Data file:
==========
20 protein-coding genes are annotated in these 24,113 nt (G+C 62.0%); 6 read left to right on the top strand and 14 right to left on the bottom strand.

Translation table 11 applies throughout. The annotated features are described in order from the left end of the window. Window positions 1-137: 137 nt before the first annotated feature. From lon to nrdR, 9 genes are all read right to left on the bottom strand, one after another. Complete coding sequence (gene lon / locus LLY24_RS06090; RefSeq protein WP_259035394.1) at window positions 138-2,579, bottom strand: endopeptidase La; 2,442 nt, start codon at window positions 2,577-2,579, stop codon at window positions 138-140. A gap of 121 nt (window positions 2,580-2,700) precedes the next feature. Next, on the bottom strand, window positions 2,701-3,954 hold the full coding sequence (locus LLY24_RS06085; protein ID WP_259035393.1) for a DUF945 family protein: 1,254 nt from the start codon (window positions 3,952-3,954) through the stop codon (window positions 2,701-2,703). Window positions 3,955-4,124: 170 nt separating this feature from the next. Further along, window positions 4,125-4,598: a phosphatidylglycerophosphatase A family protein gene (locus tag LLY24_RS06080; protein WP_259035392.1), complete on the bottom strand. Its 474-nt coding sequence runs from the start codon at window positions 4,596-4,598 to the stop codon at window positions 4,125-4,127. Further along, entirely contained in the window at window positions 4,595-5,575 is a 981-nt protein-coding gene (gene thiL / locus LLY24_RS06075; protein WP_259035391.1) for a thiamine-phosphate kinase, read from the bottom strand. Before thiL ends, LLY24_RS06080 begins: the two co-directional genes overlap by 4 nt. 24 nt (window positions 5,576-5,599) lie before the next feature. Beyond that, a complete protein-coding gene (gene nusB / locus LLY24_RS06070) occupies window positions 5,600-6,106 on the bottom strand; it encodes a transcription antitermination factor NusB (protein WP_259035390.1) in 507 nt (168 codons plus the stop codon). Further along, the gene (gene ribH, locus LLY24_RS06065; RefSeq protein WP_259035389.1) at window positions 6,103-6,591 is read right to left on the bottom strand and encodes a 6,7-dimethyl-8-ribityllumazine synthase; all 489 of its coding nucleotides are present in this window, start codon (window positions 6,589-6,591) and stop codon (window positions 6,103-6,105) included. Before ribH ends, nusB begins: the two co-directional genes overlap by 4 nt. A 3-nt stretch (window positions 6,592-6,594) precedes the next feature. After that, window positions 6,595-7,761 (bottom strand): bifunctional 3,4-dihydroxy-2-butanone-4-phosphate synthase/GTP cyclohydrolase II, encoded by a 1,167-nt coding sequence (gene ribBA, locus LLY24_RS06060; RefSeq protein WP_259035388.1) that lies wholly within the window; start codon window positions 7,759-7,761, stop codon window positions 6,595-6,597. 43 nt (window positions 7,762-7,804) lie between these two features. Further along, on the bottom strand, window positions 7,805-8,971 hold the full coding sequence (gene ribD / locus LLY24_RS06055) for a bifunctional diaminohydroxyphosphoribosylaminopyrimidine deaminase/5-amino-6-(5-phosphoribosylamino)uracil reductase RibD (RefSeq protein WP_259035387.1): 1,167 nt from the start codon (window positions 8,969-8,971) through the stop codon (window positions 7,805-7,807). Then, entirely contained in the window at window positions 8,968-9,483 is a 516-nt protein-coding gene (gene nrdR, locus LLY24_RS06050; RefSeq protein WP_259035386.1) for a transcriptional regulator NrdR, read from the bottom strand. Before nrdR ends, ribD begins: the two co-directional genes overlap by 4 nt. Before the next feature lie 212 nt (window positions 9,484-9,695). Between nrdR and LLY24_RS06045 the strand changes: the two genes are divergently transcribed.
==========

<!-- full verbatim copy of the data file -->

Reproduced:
20 protein-coding genes are annotated in these 24,113 nt (G+C 62.0%); 6 read left to right on the top strand and 14 right to left on the bottom strand.

Translation table 11 applies throughout. The annotated features are described in order from the left end of the window. Window positions 1-137: 137 nt before the first annotated feature. From lon to nrdR, 9 genes are all read right to left on the bottom strand, one after another. Complete coding sequence (gene lon / locus LLY24_RS06090; RefSeq protein WP_259035394.1) at window positions 138-2,579, bottom strand: endopeptidase La; 2,442 nt, start codon at window positions 2,577-2,579, stop codon at window positions 138-140. A gap of 121 nt (window positions 2,580-2,700) precedes the next feature. Next, on the bottom strand, window positions 2,701-3,954 hold the full coding sequence (locus LLY24_RS06085; protein ID WP_259035393.1) for a DUF945 family protein: 1,254 nt from the start codon (window positions 3,952-3,954) through the stop codon (window positions 2,701-2,703). Window positions 3,955-4,124: 170 nt separating this feature from the next. Further along, window positions 4,125-4,598: a phosphatidylglycerophosphatase A family protein gene (locus tag LLY24_RS06080; protein WP_259035392.1), complete on the bottom strand. Its 474-nt coding sequence runs from the start codon at window positions 4,596-4,598 to the stop codon at window positions 4,125-4,127. Further along, entirely contained in the window at window positions 4,595-5,575 is a 981-nt protein-coding gene (gene thiL / locus LLY24_RS06075; protein WP_259035391.1) for a thiamine-phosphate kinase, read from the bottom strand. Before thiL ends, LLY24_RS06080 begins: the two co-directional genes overlap by 4 nt. 24 nt (window positions 5,576-5,599) lie before the next feature. Beyond that, a complete protein-coding gene (gene nusB / locus LLY24_RS06070) occupies window positions 5,600-6,106 on the bottom strand; it encodes a transcription antitermination factor NusB (protein WP_259035390.1) in 507 nt (168 codons plus the stop codon). Further along, the gene (gene ribH, locus LLY24_RS06065; RefSeq protein WP_259035389.1) at window positions 6,103-6,591 is read right to left on the bottom strand and encodes a 6,7-dimethyl-8-ribityllumazine synthase; all 489 of its coding nucleotides are present in this window, start codon (window positions 6,589-6,591) and stop codon (window positions 6,103-6,105) included. Before ribH ends, nusB begins: the two co-directional genes overlap by 4 nt. A 3-nt stretch (window positions 6,592-6,594) precedes the next feature. After that, window positions 6,595-7,761 (bottom strand): bifunctional 3,4-dihydroxy-2-butanone-4-phosphate synthase/GTP cyclohydrolase II, encoded by a 1,167-nt coding sequence (gene ribBA, locus LLY24_RS06060; RefSeq protein WP_259035388.1) that lies wholly within the window; start codon window positions 7,759-7,761, stop codon window positions 6,595-6,597. 43 nt (window positions 7,762-7,804) lie between these two features. Further along, on the bottom strand, window positions 7,805-8,971 hold the full coding sequence (gene ribD / locus LLY24_RS06055) for a bifunctional diaminohydroxyphosphoribosylaminopyrimidine deaminase/5-amino-6-(5-phosphoribosylamino)uracil reductase RibD (RefSeq protein WP_259035387.1): 1,167 nt from the start codon (window positions 8,969-8,971) through the stop codon (window positions 7,805-7,807). Then, entirely contained in the window at window positions 8,968-9,483 is a 516-nt protein-coding gene (gene nrdR, locus LLY24_RS06050; RefSeq protein WP_259035386.1) for a transcriptional regulator NrdR, read from the bottom strand. Before nrdR ends, ribD begins: the two co-directional genes overlap by 4 nt. Before the next feature lie 212 nt (window positions 9,484-9,695). Between nrdR and LLY24_RS06045 the strand changes: the two genes are divergently transcribed.